My guiltiest food pleasure is ramen. Through the years, my tastebuds have moved up the ranks from Maruchan’s Oriental flavored instant ramen to Nong Shim’s seafood ramyun. I usually add toppings to the soup, like konnyaku or okra. And a raw egg at the end, of course.
You would think that ramen-yas (or ramen houses) would be one of my favorite types of restaurants then, but no. I seem to enjoy pre-packaged, preservative-laden instant ramen better than the real, handmade thing. That being said, one of the few Japanese restaurants that serves up a bowl of ramen good enough for me to return to is Sapporo-ya in San Francisco’s Japantown.
I got the kimchi ramen, which was a good fix for a chilly afternoon, though I could have done without the big slabs of pork. (Seriously, what is that about? Why does almost all ramen include pork or at the very least, pork broth?) The noodles were a firm, chewy texture, and the wakame provided a colorful contrast.
I still count on my good friend Nong Shim as my ramen standby, but Sapporo-ya is there for when the mood strikes. Oh, and don’t go there and order the yakisoba, it’s too greasy. They do have okonomiyaki though, so I know I’ll be back.
The name itself was enough to make me want to go, and since my first visit I’ve gone back time and time again for Little Sheep Hot Pot’s brothy goodness. For the uninitiated, hot pot is like the East Asian version of fondue, only better.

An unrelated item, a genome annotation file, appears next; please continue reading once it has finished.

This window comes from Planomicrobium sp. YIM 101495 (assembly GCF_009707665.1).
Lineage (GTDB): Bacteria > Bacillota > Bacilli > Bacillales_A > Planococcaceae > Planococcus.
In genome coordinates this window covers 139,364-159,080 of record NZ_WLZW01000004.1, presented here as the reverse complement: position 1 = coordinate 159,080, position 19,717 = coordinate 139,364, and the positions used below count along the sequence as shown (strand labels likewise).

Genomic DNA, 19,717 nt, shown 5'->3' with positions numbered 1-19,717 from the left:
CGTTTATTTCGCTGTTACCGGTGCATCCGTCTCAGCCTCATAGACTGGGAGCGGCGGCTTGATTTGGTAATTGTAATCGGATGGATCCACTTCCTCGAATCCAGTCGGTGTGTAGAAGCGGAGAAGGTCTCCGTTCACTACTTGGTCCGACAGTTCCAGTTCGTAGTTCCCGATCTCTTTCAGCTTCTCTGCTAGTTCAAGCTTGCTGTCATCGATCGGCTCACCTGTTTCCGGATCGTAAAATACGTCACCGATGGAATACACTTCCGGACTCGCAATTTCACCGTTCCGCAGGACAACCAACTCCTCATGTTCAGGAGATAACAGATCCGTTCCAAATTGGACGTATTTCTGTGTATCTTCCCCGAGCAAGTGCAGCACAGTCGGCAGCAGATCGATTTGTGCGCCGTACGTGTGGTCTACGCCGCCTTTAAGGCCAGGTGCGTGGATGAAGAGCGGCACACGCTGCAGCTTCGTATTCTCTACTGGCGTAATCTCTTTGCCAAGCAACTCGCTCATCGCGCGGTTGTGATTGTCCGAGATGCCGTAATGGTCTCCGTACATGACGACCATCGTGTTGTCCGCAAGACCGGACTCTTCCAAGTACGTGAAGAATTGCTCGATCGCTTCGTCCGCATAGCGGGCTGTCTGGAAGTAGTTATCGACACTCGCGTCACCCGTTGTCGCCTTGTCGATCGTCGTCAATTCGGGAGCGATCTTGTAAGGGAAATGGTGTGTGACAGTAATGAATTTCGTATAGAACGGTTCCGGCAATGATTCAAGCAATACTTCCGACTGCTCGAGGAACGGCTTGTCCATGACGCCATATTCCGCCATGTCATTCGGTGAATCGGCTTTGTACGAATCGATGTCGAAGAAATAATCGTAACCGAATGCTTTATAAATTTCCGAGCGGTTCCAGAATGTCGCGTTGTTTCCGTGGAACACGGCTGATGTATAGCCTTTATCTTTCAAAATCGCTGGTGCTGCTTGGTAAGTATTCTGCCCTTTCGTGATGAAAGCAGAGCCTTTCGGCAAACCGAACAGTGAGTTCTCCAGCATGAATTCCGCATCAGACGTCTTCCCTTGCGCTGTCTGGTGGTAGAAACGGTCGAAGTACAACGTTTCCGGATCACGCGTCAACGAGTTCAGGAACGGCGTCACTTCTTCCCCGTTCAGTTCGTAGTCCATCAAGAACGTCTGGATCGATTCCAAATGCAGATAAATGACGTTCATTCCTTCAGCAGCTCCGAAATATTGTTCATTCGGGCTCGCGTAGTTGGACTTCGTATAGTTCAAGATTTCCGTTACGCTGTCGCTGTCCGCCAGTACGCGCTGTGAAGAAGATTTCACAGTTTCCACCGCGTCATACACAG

Medicinal herbs (which taste a lot better than they sound) form the base for the broth. I’ve identified garlic, green onions, ginger, goji berries, and possibly jujubes, but the rest remain a mystery.
Upon entrance, visitors are immediately hit with the fragrance of the restaurant’s several vats of spicy and non-spicy simmering broths, which are brought to your table after you choose which ingredients you want to add to your hot pot. My favorites are the shiitake mushrooms, deep-fried bean curd, and lamb shoulder. The best part though? The buttery-soft garlic in the broth at the end of the meal.
The one I frequent is the one in San Mateo, but there are several locations along the Pacific Rim. You can recognize them by the steam enveloping the windows. I’m not kidding.
I don’t like bell peppers. I never have, but lately I’ve been trying to make dishes in new ways that feature ingredients I’m usually not so fond of. So when I made a vinegar-heavy bell pepper salad a few weeks ago, I was pleasantly surprised at how well it came out. So much so that I think I’ll be making this one over and over again:
2 red bell peppers
3 tablespoons balsamic vinegar
1 teaspoon sugar
1/2 teaspoon salt
1/4 teaspoon black pepper
2 tablespoons drained capers in brine
2 tablespoons basil
1. Preheat broiler. Meanwhile, half peppers lengthwise, discard stems and seeds, and put peppers in an oiled shallow baking pan.
2. Broil until charred and softened, about 15 minutes. Transfer to a bowl and cover and let steam for 15 minutes. Cool and peel peppers.
3. Toss together all ingredients and let stand for 1 hour to let flavors develop.
If you’ve been reading this blog for more than, oh, five minutes, you probably know that I am unabashedly inspired by/live vicariously through Anthony Bourdain. No Reservations is one of the two television programs that I watch regularly, and I’ve devoured his books.
So when I was gifted tickets for this past Saturday to a reception and dinner at E&O Trading Company to launch his new book, I was ecstatic. And what’s more, dinner was being prepared by Chris Cosentino of Incanto, Alex Ong of Betelnut and Tim Luym of Poleng Lounge.